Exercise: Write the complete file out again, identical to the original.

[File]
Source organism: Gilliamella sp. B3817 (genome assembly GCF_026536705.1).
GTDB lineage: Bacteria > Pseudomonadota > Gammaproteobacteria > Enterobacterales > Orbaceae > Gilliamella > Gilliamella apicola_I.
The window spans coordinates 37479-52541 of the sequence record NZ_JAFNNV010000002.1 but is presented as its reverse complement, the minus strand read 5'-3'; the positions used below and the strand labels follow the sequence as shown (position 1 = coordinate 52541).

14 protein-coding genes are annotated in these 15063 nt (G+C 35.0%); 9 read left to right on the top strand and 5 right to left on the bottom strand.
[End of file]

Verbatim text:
Source organism: Gilliamella sp. B3817 (genome assembly GCF_026536705.1).
GTDB lineage: Bacteria > Pseudomonadota > Gammaproteobacteria > Enterobacterales > Orbaceae > Gilliamella > Gilliamella apicola_I.
The window spans coordinates 37479-52541 of the sequence record NZ_JAFNNV010000002.1 but is presented as its reverse complement, the minus strand read 5'-3'; the positions used below and the strand labels follow the sequence as shown (position 1 = coordinate 52541).

14 protein-coding genes are annotated in these 15063 nt (G+C 35.0%); 9 read left to right on the top strand and 5 right to left on the bottom strand.